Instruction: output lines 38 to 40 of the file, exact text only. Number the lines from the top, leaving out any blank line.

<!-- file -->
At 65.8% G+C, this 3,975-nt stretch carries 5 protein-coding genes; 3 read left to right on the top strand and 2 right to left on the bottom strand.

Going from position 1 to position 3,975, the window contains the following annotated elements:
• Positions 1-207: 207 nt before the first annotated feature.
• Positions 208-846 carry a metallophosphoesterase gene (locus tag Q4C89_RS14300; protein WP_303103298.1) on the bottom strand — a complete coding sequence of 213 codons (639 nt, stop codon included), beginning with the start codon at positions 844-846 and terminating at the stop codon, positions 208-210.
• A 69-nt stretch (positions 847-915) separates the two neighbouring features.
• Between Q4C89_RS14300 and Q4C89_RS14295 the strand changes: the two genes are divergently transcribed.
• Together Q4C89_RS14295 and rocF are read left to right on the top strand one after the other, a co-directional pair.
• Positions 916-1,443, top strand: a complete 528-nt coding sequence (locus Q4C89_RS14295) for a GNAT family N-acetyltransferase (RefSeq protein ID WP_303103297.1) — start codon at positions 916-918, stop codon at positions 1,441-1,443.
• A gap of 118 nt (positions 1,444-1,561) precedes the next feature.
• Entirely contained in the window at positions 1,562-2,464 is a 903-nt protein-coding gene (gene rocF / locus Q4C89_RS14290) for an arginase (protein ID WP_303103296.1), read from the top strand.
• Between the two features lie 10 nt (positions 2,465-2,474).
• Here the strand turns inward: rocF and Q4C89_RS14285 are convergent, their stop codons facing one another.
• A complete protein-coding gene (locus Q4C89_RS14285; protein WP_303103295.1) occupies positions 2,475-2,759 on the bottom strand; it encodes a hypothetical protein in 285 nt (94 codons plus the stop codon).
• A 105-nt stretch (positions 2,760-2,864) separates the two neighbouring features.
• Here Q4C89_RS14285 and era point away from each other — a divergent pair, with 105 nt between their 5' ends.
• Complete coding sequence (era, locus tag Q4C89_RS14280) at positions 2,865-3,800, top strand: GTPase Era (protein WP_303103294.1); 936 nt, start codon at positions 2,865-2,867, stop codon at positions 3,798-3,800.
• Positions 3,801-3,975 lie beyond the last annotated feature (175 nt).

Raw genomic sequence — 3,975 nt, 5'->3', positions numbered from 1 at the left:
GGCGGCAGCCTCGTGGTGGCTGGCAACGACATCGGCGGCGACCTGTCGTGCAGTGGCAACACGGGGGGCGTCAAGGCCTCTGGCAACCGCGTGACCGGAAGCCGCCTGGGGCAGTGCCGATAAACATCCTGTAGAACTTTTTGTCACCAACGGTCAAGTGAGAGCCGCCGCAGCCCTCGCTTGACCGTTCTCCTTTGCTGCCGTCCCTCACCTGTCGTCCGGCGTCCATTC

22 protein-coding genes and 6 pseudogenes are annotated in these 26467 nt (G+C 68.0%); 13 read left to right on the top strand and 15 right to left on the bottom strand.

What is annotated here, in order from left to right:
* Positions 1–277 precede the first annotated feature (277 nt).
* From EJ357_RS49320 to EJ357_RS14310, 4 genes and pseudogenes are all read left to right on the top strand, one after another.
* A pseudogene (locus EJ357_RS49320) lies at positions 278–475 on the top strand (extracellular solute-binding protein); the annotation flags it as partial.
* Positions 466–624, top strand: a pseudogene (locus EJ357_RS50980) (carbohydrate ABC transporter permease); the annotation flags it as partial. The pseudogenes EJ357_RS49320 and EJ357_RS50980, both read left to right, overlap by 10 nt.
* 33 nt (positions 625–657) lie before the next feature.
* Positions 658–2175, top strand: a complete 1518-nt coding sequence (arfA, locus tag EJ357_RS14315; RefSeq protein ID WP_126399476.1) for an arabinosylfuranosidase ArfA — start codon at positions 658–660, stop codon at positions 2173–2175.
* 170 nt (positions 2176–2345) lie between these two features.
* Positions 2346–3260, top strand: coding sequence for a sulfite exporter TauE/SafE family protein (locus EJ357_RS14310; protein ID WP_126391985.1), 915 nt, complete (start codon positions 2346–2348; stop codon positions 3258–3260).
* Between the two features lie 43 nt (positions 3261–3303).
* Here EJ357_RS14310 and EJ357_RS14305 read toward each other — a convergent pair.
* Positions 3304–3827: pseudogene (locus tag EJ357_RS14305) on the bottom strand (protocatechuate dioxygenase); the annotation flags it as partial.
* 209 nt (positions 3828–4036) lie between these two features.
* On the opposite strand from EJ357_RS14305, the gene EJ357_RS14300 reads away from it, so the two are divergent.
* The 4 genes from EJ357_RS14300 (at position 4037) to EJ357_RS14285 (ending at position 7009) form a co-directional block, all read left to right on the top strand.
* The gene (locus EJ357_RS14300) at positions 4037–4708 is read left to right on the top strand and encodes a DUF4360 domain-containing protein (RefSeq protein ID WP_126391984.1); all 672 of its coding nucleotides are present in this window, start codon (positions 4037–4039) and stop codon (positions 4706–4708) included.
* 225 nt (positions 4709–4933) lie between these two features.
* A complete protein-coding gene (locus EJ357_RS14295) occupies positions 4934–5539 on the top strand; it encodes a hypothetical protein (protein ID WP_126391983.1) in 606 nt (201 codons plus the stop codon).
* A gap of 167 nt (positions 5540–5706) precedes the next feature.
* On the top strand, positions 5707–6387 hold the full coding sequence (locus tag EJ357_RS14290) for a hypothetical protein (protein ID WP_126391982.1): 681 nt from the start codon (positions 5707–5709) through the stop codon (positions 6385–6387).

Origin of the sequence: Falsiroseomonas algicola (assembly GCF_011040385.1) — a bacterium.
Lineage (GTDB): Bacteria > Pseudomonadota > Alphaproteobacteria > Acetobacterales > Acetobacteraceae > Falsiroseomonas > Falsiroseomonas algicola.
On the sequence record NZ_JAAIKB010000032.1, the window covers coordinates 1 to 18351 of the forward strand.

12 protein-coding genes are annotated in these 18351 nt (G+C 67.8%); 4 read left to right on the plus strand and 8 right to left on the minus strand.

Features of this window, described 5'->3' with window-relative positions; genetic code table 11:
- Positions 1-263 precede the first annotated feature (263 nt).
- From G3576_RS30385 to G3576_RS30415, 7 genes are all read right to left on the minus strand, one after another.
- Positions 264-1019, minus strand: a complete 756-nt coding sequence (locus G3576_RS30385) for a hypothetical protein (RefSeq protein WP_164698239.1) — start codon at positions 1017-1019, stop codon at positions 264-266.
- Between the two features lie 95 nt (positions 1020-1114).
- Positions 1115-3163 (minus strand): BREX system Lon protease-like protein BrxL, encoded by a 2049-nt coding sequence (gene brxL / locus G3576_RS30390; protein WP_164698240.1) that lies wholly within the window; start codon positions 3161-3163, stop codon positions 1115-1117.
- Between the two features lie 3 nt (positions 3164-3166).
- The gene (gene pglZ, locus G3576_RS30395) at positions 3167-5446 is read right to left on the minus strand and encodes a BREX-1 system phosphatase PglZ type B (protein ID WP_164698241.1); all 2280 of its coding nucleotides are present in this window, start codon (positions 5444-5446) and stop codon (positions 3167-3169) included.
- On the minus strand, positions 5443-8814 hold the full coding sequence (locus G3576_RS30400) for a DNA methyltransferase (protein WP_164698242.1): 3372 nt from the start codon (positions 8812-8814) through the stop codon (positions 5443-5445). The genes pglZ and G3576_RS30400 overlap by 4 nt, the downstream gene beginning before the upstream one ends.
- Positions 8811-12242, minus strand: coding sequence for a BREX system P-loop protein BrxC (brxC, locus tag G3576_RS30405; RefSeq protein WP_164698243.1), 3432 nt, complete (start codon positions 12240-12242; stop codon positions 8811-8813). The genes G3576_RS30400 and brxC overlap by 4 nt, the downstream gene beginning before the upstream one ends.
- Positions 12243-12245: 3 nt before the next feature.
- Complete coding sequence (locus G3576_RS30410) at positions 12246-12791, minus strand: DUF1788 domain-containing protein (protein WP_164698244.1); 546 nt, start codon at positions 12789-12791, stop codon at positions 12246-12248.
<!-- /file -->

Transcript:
* A complete protein-coding gene (locus EJ357_RS14295) occupies positions 4934–5539 on the top strand; it encodes a hypothetical protein (protein ID WP_126391983.1) in 606 nt (201 codons plus the stop codon).
* A gap of 167 nt (positions 5540–5706) precedes the next feature.
* On the top strand, positions 5707–6387 hold the full coding sequence (locus tag EJ357_RS14290) for a hypothetical protein (protein ID WP_126391982.1): 681 nt from the start codon (positions 5707–5709) through the stop codon (positions 6385–6387).